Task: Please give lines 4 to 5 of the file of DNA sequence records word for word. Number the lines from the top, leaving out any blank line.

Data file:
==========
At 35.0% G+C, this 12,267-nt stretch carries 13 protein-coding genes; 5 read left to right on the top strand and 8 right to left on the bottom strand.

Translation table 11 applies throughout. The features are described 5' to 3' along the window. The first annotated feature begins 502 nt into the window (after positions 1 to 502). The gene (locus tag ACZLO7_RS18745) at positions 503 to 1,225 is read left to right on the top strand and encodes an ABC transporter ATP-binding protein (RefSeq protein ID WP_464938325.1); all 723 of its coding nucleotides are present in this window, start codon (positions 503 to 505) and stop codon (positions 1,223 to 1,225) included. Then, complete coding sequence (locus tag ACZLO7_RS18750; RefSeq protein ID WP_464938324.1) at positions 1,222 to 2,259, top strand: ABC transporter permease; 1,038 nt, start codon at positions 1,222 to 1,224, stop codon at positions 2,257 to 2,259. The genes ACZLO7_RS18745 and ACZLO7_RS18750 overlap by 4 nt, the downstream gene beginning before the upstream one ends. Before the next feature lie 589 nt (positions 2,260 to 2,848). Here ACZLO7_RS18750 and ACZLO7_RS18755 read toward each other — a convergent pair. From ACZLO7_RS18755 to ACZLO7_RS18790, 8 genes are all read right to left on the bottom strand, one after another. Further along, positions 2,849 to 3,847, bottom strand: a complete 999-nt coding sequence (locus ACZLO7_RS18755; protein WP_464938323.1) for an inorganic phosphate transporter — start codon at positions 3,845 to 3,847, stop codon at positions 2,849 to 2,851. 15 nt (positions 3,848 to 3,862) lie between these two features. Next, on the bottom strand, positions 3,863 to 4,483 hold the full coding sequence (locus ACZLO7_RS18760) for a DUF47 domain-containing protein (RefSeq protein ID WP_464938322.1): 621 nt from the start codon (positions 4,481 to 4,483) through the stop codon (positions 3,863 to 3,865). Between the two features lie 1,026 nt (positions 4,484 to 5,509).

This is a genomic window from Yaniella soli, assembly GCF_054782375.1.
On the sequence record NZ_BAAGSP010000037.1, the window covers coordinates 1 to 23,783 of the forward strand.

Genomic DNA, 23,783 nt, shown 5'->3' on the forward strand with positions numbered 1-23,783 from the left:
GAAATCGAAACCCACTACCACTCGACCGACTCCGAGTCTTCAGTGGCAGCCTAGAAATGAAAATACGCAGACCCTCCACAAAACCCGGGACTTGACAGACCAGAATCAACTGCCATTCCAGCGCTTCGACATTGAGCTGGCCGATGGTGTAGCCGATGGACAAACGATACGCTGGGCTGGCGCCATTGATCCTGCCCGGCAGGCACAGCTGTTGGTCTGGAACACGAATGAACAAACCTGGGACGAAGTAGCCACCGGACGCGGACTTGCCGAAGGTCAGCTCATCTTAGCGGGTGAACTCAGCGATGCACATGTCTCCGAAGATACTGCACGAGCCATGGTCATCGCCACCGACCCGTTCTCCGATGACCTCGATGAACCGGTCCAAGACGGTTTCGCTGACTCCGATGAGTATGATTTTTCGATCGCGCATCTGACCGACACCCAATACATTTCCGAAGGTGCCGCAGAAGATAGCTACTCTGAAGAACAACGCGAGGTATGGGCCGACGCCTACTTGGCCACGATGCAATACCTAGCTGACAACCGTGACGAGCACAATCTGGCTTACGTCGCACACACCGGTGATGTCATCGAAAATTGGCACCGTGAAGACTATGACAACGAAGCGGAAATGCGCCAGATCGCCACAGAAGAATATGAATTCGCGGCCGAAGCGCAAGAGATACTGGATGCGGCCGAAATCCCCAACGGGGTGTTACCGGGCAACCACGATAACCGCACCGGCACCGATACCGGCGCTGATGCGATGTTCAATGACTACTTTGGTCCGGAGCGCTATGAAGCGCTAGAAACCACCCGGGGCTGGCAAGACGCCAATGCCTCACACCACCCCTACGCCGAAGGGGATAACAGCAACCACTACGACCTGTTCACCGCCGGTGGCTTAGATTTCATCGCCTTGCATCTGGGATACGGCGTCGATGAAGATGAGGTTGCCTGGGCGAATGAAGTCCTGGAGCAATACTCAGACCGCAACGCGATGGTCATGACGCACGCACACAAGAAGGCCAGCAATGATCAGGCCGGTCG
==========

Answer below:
On the sequence record NZ_BAAGSP010000037.1, the window covers coordinates 1 to 23,783 of the forward strand.

Genomic DNA, 23,783 nt, shown 5'->3' on the forward strand with positions numbered 1-23,783 from the left: